Arch of Portland stone, it is a two-story structure consisting of one wide central arch for the road traffic, flanked on both sides by narrower arches for pedestrians. On the upper part, four statues celebrate the Stuart monarchy:
on the south (originally west) side, Charles II and his father:
Charles II (St. James's Palace 1630 - Whitehall Palace 1685), King of England 1660-1685
Charles I (Dunfermline Palace 1600 - Whitehall Palace 1649), King of England, 1625-1649
on the north (originally east side), Charles I's parents:
James I (Edinburgh 1566 - Theobalds House 1625), King of Scotland as James VI from 24 July 1567 and King of England and Ireland as James I from 1603-1625
Anne of Denmark (Skanderborg Castle 1574 - Hampton Court Palace 1619), Queen consort of Scotland, England, and Ireland as the wife of James VI and I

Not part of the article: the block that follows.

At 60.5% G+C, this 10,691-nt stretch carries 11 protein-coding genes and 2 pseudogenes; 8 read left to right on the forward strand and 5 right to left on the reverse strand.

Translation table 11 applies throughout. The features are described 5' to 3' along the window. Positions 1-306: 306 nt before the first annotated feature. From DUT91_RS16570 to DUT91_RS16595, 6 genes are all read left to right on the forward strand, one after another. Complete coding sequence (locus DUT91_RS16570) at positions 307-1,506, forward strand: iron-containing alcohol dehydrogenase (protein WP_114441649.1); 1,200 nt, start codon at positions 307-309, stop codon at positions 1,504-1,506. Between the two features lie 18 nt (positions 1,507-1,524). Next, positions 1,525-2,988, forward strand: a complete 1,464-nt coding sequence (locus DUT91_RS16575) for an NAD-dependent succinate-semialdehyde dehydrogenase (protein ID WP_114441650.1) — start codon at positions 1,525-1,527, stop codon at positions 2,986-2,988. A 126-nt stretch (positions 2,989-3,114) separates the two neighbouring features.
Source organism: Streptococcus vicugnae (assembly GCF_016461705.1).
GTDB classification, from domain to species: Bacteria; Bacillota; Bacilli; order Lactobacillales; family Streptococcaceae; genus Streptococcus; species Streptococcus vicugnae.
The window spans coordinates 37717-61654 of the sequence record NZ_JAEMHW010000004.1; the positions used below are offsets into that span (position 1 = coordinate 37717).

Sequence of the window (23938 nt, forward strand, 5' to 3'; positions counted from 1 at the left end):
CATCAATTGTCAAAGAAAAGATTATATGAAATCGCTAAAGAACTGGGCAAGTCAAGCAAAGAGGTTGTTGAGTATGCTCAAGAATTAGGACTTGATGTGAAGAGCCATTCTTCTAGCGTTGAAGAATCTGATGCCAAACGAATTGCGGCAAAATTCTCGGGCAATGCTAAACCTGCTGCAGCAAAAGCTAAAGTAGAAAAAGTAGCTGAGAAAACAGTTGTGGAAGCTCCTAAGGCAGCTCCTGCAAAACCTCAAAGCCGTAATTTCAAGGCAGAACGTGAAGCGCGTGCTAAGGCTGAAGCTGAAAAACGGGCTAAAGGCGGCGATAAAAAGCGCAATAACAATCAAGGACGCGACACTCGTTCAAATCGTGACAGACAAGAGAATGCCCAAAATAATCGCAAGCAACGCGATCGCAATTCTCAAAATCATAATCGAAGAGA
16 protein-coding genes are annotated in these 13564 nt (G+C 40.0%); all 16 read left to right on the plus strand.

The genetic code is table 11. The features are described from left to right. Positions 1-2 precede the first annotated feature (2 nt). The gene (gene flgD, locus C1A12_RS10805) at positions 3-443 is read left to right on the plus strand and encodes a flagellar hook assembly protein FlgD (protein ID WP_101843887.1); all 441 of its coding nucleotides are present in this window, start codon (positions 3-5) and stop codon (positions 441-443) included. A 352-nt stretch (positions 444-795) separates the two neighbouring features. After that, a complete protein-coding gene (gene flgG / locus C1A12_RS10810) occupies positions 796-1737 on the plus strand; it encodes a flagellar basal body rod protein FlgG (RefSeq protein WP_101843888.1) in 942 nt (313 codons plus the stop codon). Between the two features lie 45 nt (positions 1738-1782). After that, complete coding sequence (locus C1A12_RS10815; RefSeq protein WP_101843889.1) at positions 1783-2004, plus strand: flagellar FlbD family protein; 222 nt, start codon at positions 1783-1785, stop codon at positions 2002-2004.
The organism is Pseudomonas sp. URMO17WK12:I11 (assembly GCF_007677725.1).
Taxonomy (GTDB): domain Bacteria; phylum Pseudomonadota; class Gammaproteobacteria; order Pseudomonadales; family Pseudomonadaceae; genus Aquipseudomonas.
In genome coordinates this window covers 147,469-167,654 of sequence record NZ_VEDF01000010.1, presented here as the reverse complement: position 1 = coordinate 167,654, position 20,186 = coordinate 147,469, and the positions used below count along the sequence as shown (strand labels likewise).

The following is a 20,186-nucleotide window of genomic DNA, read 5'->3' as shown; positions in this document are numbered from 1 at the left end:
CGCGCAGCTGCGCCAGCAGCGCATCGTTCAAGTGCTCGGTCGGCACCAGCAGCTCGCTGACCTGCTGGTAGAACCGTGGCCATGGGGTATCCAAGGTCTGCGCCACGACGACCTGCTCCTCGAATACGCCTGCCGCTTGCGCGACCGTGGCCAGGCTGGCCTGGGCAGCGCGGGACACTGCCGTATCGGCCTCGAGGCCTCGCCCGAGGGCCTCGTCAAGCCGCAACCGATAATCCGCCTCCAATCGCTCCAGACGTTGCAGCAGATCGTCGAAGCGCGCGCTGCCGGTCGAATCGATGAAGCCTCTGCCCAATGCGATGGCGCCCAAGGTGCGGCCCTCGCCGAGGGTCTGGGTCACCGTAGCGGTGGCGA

The arch was designed by Sir Christopher Wren and constructed between 1669 and 1672 at the border of the City of London in Fleet Street. In 1878 the City of London Corporation, eager to widen the road but unwilling to destroy so historic a monument, dismantled it piece-by-piece over an 11-day period and stored its 2,700 stones carefully. On its spot a monument was built (see Temple Bar Memorial).
In 1880, at the instigation of his wife, Valerie Susan Meux, the brewer Henry Meux bought the stones of Wren's arch and re-erected the arch as a gateway at his house, Theobalds Park, between Enfield and Cheshunt in Hertfordshire. There it remained, incongruously sitting in a clearing in a wood, from 1878-2003.
John Bushnell (d. 1701),